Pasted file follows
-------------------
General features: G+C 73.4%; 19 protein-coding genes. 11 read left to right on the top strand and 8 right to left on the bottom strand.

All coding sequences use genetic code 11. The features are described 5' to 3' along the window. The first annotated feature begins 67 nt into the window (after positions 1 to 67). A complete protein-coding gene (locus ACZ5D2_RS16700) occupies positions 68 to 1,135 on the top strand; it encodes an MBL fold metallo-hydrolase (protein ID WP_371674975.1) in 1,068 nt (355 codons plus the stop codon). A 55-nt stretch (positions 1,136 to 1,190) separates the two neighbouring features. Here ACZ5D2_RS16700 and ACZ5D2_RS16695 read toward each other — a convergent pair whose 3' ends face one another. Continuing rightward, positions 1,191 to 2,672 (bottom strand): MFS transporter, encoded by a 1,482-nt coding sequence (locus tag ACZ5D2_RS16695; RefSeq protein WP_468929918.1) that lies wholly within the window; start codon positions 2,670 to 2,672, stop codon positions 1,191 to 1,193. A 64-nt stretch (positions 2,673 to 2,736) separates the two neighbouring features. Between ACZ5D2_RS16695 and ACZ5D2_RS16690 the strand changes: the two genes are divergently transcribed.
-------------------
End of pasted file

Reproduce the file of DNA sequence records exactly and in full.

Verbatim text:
General features: G+C 73.4%; 19 protein-coding genes. 11 read left to right on the top strand and 8 right to left on the bottom strand.

All coding sequences use genetic code 11. The features are described 5' to 3' along the window. The first annotated feature begins 67 nt into the window (after positions 1 to 67). A complete protein-coding gene (locus ACZ5D2_RS16700) occupies positions 68 to 1,135 on the top strand; it encodes an MBL fold metallo-hydrolase (protein ID WP_371674975.1) in 1,068 nt (355 codons plus the stop codon). A 55-nt stretch (positions 1,136 to 1,190) separates the two neighbouring features. Here ACZ5D2_RS16700 and ACZ5D2_RS16695 read toward each other — a convergent pair whose 3' ends face one another. Continuing rightward, positions 1,191 to 2,672 (bottom strand): MFS transporter, encoded by a 1,482-nt coding sequence (locus tag ACZ5D2_RS16695; RefSeq protein WP_468929918.1) that lies wholly within the window; start codon positions 2,670 to 2,672, stop codon positions 1,191 to 1,193. A 64-nt stretch (positions 2,673 to 2,736) separates the two neighbouring features. Between ACZ5D2_RS16695 and ACZ5D2_RS16690 the strand changes: the two genes are divergently transcribed.